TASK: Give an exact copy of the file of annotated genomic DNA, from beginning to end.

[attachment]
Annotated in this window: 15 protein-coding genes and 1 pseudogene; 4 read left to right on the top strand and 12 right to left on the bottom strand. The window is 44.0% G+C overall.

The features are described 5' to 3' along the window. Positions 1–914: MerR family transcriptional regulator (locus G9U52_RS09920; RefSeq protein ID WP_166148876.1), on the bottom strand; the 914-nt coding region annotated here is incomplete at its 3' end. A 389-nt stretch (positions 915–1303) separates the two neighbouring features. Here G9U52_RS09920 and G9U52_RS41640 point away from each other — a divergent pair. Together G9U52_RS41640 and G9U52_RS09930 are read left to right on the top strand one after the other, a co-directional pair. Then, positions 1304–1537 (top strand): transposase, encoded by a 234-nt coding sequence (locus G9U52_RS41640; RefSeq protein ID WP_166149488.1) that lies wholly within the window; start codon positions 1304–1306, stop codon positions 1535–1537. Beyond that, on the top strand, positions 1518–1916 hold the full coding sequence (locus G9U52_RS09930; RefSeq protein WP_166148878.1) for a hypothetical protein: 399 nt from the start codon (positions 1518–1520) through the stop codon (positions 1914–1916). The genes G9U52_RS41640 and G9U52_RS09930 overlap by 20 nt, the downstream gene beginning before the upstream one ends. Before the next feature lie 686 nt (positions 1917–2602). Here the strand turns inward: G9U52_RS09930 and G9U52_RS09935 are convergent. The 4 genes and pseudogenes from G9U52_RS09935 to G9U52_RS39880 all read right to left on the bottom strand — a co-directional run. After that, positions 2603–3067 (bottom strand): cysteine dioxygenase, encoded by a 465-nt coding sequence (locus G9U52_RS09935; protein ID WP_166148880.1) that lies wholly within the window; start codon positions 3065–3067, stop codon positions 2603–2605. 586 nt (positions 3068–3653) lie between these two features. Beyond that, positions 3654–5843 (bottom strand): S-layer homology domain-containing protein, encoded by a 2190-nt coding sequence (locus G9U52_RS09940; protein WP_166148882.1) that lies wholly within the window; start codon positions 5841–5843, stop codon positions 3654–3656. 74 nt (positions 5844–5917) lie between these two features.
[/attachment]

Annotated in this window: 15 protein-coding genes and 1 pseudogene; 4 read left to right on the top strand and 12 right to left on the bottom strand. The window is 44.0% G+C overall.

The features are described 5' to 3' along the window. Positions 1–914: MerR family transcriptional regulator (locus G9U52_RS09920; RefSeq protein ID WP_166148876.1), on the bottom strand; the 914-nt coding region annotated here is incomplete at its 3' end. A 389-nt stretch (positions 915–1303) separates the two neighbouring features. Here G9U52_RS09920 and G9U52_RS41640 point away from each other — a divergent pair. Together G9U52_RS41640 and G9U52_RS09930 are read left to right on the top strand one after the other, a co-directional pair. Then, positions 1304–1537 (top strand): transposase, encoded by a 234-nt coding sequence (locus G9U52_RS41640; RefSeq protein ID WP_166149488.1) that lies wholly within the window; start codon positions 1304–1306, stop codon positions 1535–1537. Beyond that, on the top strand, positions 1518–1916 hold the full coding sequence (locus G9U52_RS09930; RefSeq protein WP_166148878.1) for a hypothetical protein: 399 nt from the start codon (positions 1518–1520) through the stop codon (positions 1914–1916). The genes G9U52_RS41640 and G9U52_RS09930 overlap by 20 nt, the downstream gene beginning before the upstream one ends. Before the next feature lie 686 nt (positions 1917–2602). Here the strand turns inward: G9U52_RS09930 and G9U52_RS09935 are convergent. The 4 genes and pseudogenes from G9U52_RS09935 to G9U52_RS39880 all read right to left on the bottom strand — a co-directional run. After that, positions 2603–3067 (bottom strand): cysteine dioxygenase, encoded by a 465-nt coding sequence (locus G9U52_RS09935; protein ID WP_166148880.1) that lies wholly within the window; start codon positions 3065–3067, stop codon positions 2603–2605. 586 nt (positions 3068–3653) lie between these two features. Beyond that, positions 3654–5843 (bottom strand): S-layer homology domain-containing protein, encoded by a 2190-nt coding sequence (locus G9U52_RS09940; protein WP_166148882.1) that lies wholly within the window; start codon positions 5841–5843, stop codon positions 3654–3656. 74 nt (positions 5844–5917) lie between these two features.